Malaysia's economy in 2024 to stand pat?

02 Jan 2024 09:00pm

As 2023 drew to a close, Malaysia looks forward to chart it's economic future in the new year.

Last year had been challenging namely from external shocks from the US and China which sent our economy on a roller coaster ride.

Fortunately for Malaysia, the robust domestic economy and private consumption absorbed the shockwaves of de-dollarisation and it's subsequent slowdown.

What are the prospects for the Malaysian economy in 2024?

For UCSI University Malaysia assistant professor finance Dr Liew Chee Yoong, Malaysia's economic outlook for 2024 is generally uncertain due to potential economic headwinds next year.

"I predict the economic growth will be between one and three per cent of which key drivers of growth in 2024 are expected to include domestic demand.

Liew added consumer spending is expected to improve slightly as they are expected to be cautious in their spending due to the uncertain economic environment and the impact of inflation.

"Businesses are also expected to take a cautious outlook due to the potential economic headwinds in 2024," told Sinar Daily.

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Exports not so robust

After a record breaking performance during the pandemic, Malaysia's exports are expected to take a breather and remain in the recovery trajectory post Covid-19.

Malaysia's exports surged during the pandemic as more and more stay indoors and buy online.

And now, exports are expected to taper down and take a breather.

What are the economic challenges?

There are also some challenges that could affect Malaysia's economic growth in 2024.

First is global economic uncertainty. The global economy is facing a number of headwinds, such as the war in Ukraine, the potential for a widening of the Middle East crisis to more countries and rising interest rates.

"These headwinds could weigh on Malaysia's economic growth for 2024," said

Second is labour shortages. Malaysia has been continuously facing a shortage of skilled labour especially skilled vocational workers as well as skilled workers in the high-tech and IT sector, which could constrain economic growth.

Third is potential supply chain disruptions.

Supply chain disruptions could affect businesses and consumers especially if there are external supply shocks or disturbances which occur in other countries as a result of a crisis or conflict.

What can the government do?

The Malaysian government can take a number of steps to support economic growth in 2024.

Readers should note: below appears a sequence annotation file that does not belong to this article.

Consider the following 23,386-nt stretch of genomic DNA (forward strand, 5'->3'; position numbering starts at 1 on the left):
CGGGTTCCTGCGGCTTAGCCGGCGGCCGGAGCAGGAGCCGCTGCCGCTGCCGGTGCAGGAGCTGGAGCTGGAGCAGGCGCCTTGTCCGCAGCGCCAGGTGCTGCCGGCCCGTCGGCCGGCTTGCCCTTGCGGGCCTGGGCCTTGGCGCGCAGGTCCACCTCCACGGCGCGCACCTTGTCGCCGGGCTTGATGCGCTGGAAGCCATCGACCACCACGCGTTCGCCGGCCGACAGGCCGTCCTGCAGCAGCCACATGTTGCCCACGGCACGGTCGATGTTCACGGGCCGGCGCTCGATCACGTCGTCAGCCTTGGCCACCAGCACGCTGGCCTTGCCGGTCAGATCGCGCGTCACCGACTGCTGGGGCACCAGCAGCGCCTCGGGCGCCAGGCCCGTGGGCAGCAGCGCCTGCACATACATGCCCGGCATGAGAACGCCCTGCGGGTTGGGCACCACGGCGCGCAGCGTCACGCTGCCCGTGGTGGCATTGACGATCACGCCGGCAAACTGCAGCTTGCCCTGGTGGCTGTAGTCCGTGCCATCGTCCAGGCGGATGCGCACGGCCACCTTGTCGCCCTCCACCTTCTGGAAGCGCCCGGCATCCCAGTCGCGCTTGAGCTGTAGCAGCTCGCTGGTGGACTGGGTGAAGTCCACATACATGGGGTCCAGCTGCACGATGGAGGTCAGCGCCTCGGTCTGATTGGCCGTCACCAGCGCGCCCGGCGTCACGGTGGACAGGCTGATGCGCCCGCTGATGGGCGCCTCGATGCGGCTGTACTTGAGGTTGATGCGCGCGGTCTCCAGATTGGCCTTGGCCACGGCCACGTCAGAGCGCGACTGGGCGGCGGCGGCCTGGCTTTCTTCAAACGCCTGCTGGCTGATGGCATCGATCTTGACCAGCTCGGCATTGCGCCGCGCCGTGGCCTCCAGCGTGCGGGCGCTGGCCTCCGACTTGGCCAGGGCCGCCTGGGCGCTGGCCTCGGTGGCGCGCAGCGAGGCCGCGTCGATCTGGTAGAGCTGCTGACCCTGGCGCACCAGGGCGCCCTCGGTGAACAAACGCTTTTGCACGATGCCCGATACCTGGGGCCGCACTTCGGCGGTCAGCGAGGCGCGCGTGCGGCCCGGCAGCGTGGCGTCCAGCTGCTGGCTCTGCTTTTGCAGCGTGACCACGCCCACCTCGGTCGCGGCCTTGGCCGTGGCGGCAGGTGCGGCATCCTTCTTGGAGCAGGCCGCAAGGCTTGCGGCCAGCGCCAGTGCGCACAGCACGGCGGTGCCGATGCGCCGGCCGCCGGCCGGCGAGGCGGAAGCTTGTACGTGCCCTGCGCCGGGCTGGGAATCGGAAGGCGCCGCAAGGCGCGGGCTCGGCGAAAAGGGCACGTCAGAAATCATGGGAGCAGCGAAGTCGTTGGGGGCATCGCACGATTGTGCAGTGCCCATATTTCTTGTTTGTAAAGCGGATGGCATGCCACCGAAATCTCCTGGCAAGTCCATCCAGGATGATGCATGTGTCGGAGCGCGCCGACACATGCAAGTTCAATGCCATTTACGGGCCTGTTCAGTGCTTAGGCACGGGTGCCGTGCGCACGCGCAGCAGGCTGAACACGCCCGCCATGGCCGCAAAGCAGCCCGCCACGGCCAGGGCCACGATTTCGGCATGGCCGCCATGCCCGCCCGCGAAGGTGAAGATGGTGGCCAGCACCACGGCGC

These include investment in infrastructure projects to boost productivity and create jobs, provision of support to small and medium for small and medium scale enterprises to assist them in their growth.

There must also be promotion of innovation by investing in research and development and creating a supportive environment for start-ups.

Meanwhile, Associate Professor Aimi Zulhazmi Abdul Rashid said that global economy outlook for 2024 hopefully will turn up to be better than the year 2023.

However it very much depends on the direction of the US Federal Reserve's interest rates.

"The world anticipated that the US Fed will reduce it's interest rates gradually in 2024 in tandem with declining inflation rates hovering around 3 percent.

"Nonetheless the new economic data such as it's unemployment rates and new jobs creation have been somewhat unpredictable.

The US Fed chairman is still steadfast to achieve his earlier targeted inflation rate of two per cent, and adamant to increase the interest rates should the inflation run riot.

"Therefore, the current interest rates will remain for sometime and will either be reduced slowly if inflation declines or slashed very fast if a recession hits the US economy.

Banking on the US economy

The direction of the US economy is seen as paramount and influential as it constitutes 25 per cent of global gross domestic product GDP.

"Should the US falls into recession, then it will impact the world's second largest economy China and the rest of the world.

Both are our top trading nations and thus Malaysia's external trade for 2024 will be challenging," said Aimi who is Universiti Kuala Lumpur business professor.

Don't rely too much on the domestic economy

Malaysia can no longer rely on the domestic conomy alone to bolster the 2024 gross domestic product or GDP.

Aimi said a more comprehensive strategic economic plan must be executed to reduce dependency on private consumption.

Will Malaysia's economy stand pat against external economic threats? Or will it be resilient? The next 12 months will be interesting to watch.

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